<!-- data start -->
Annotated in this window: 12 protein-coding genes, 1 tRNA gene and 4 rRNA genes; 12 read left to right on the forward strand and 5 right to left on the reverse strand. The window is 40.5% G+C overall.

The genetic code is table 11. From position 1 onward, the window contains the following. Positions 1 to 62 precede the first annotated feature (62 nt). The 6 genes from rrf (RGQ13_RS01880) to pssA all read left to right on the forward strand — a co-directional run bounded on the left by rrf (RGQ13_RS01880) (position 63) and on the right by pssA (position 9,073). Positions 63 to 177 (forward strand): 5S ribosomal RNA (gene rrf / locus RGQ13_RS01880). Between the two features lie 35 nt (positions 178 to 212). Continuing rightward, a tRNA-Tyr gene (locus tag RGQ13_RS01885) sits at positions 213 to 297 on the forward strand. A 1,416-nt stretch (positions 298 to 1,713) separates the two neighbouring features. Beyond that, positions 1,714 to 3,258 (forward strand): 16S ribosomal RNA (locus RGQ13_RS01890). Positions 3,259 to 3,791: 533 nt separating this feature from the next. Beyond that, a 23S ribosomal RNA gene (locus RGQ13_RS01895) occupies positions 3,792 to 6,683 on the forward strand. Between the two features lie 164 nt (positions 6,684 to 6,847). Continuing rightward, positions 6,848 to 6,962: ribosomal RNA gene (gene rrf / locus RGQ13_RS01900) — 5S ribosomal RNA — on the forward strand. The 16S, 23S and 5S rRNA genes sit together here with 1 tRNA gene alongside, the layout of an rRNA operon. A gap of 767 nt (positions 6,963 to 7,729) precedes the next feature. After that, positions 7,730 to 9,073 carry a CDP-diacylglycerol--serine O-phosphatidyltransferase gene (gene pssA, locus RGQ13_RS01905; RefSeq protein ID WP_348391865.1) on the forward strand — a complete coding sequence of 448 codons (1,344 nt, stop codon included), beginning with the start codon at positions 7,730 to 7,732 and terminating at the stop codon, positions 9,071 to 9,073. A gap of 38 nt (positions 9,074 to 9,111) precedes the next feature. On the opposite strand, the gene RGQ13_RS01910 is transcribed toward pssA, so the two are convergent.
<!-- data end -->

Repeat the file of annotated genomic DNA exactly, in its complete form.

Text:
Annotated in this window: 12 protein-coding genes, 1 tRNA gene and 4 rRNA genes; 12 read left to right on the forward strand and 5 right to left on the reverse strand. The window is 40.5% G+C overall.

The genetic code is table 11. From position 1 onward, the window contains the following. Positions 1 to 62 precede the first annotated feature (62 nt). The 6 genes from rrf (RGQ13_RS01880) to pssA all read left to right on the forward strand — a co-directional run bounded on the left by rrf (RGQ13_RS01880) (position 63) and on the right by pssA (position 9,073). Positions 63 to 177 (forward strand): 5S ribosomal RNA (gene rrf / locus RGQ13_RS01880). Between the two features lie 35 nt (positions 178 to 212). Continuing rightward, a tRNA-Tyr gene (locus tag RGQ13_RS01885) sits at positions 213 to 297 on the forward strand. A 1,416-nt stretch (positions 298 to 1,713) separates the two neighbouring features. Beyond that, positions 1,714 to 3,258 (forward strand): 16S ribosomal RNA (locus RGQ13_RS01890). Positions 3,259 to 3,791: 533 nt separating this feature from the next. Beyond that, a 23S ribosomal RNA gene (locus RGQ13_RS01895) occupies positions 3,792 to 6,683 on the forward strand. Between the two features lie 164 nt (positions 6,684 to 6,847). Continuing rightward, positions 6,848 to 6,962: ribosomal RNA gene (gene rrf / locus RGQ13_RS01900) — 5S ribosomal RNA — on the forward strand. The 16S, 23S and 5S rRNA genes sit together here with 1 tRNA gene alongside, the layout of an rRNA operon. A gap of 767 nt (positions 6,963 to 7,729) precedes the next feature. After that, positions 7,730 to 9,073 carry a CDP-diacylglycerol--serine O-phosphatidyltransferase gene (gene pssA, locus RGQ13_RS01905; RefSeq protein ID WP_348391865.1) on the forward strand — a complete coding sequence of 448 codons (1,344 nt, stop codon included), beginning with the start codon at positions 7,730 to 7,732 and terminating at the stop codon, positions 9,071 to 9,073. A gap of 38 nt (positions 9,074 to 9,111) precedes the next feature. On the opposite strand, the gene RGQ13_RS01910 is transcribed toward pssA, so the two are convergent.